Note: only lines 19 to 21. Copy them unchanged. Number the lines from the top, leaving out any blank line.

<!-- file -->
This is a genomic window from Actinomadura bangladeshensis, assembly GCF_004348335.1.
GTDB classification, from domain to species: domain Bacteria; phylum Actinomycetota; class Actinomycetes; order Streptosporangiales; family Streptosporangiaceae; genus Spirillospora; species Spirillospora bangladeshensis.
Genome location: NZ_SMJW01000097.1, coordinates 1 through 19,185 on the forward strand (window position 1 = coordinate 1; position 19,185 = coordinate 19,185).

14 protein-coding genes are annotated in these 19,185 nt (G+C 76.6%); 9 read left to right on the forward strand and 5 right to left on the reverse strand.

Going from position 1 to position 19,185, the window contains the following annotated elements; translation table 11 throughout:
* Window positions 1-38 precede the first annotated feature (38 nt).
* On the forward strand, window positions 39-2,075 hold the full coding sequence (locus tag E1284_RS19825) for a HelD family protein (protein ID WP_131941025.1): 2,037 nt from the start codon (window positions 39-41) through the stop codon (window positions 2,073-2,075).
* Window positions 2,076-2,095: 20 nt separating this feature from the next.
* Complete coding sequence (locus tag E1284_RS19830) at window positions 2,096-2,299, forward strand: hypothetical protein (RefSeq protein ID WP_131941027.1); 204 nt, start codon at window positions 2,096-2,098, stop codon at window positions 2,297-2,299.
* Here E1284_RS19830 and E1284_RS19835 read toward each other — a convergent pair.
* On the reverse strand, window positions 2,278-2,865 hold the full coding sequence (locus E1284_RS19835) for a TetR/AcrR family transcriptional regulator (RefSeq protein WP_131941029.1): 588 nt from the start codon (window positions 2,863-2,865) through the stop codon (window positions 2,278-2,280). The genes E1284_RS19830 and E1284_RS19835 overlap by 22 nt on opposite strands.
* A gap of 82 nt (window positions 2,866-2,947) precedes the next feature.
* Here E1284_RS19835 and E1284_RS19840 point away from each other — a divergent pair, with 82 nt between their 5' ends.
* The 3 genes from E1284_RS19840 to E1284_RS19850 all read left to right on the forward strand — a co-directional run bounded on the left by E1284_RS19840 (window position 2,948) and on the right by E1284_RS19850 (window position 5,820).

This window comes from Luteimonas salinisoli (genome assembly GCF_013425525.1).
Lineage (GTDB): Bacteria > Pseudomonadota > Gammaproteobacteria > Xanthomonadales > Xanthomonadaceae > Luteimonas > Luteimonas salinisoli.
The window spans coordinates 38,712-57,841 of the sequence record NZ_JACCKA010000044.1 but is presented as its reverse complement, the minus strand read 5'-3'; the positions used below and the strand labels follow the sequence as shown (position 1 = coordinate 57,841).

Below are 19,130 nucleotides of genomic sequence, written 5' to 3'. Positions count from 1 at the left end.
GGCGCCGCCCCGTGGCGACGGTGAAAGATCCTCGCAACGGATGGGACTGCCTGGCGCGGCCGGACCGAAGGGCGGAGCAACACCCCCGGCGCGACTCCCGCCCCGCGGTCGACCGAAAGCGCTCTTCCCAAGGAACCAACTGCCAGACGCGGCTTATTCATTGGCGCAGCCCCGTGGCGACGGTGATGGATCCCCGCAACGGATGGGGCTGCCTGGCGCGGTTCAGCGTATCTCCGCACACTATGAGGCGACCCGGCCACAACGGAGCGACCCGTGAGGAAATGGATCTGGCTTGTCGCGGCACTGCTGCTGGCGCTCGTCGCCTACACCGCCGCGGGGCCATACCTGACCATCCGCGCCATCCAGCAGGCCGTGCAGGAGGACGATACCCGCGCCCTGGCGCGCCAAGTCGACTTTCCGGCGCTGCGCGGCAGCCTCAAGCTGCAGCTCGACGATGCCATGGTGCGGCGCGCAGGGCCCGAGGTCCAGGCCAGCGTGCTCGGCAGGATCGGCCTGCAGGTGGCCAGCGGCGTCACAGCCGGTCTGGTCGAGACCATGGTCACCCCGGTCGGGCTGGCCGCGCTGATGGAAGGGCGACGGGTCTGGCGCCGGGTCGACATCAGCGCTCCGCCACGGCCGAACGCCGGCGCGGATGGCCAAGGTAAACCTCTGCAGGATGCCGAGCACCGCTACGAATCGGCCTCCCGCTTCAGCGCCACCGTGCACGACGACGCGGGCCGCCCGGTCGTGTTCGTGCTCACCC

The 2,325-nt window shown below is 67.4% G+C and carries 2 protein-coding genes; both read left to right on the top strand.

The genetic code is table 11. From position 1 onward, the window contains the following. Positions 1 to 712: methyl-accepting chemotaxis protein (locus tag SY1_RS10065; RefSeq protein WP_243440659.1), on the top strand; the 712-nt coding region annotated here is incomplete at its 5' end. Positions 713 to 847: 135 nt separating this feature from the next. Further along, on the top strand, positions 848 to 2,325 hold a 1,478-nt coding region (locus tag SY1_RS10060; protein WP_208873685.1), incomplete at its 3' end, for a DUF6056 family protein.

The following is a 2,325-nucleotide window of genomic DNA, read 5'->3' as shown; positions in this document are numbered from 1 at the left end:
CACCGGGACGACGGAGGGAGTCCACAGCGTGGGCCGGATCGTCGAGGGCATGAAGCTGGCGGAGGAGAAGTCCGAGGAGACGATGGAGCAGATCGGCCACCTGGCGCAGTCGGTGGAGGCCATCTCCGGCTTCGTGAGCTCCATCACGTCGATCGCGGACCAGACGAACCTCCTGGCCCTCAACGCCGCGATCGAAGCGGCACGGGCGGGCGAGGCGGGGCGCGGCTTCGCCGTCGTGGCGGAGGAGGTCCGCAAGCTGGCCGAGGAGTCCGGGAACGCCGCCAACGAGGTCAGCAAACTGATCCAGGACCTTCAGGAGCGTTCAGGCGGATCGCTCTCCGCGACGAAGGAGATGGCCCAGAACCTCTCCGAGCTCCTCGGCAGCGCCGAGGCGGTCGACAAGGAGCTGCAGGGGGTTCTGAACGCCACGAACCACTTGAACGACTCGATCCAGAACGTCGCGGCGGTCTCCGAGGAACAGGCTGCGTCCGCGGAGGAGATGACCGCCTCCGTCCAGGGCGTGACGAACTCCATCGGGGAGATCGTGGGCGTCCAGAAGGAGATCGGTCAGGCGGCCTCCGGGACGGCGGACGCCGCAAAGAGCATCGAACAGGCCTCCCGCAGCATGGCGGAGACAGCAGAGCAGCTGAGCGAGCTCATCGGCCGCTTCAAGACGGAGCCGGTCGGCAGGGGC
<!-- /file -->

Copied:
GGCGCCGCCCCGTGGCGACGGTGAAAGATCCTCGCAACGGATGGGACTGCCTGGCGCGGCCGGACCGAAGGGCGGAGCAACACCCCCGGCGCGACTCCCGCCCCGCGGTCGACCGAAAGCGCTCTTCCCAAGGAACCAACTGCCAGACGCGGCTTATTCATTGGCGCAGCCCCGTGGCGACGGTGATGGATCCCCGCAACGGATGGGGCTGCCTGGCGCGGTTCAGCGTATCTCCGCACACTATGAGGCGACCCGGCCACAACGGAGCGACCCGTGAGGAAATGGATCTGGCTTGTCGCGGCACTGCTGCTGGCGCTCGTCGCCTACACCGCCGCGGGGCCATACCTGACCATCCGCGCCATCCAGCAGGCCGTGCAGGAGGACGATACCCGCGCCCTGGCGCGCCAAGTCGACTTTCCGGCGCTGCGCGGCAGCCTCAAGCTGCAGCTCGACGATGCCATGGTGCGGCGCGCAGGGCCCGAGGTCCAGGCCAGCGTGCTCGGCAGGATCGGCCTGCAGGTGGCCAGCGGCGTCACAGCCGGTCTGGTCGAGACCATGGTCACCCCGGTCGGGCTGGCCGCGCTGATGGAAGGGCGACGGGTCTGGCGCCGGGTCGACATCAGCGCTCCGCCACGGCCGAACGCCGGCGCGGATGGCCAAGGTAAACCTCTGCAGGATGCCGAGCACCGCTACGAATCGGCCTCCCGCTTCAGCGCCACCGTGCACGACGACGCGGGCCGCCCGGTCGTGTTCGTGCTCACCC

The 2,325-nt window shown below is 67.4% G+C and carries 2 protein-coding genes; both read left to right on the top strand.

The genetic code is table 11. From position 1 onward, the window contains the following. Positions 1 to 712: methyl-accepting chemotaxis protein (locus tag SY1_RS10065; RefSeq protein WP_243440659.1), on the top strand; the 712-nt coding region annotated here is incomplete at its 5' end. Positions 713 to 847: 135 nt separating this feature from the next. Further along, on the top strand, positions 848 to 2,325 hold a 1,478-nt coding region (locus tag SY1_RS10060; protein WP_208873685.1), incomplete at its 3' end, for a DUF6056 family protein.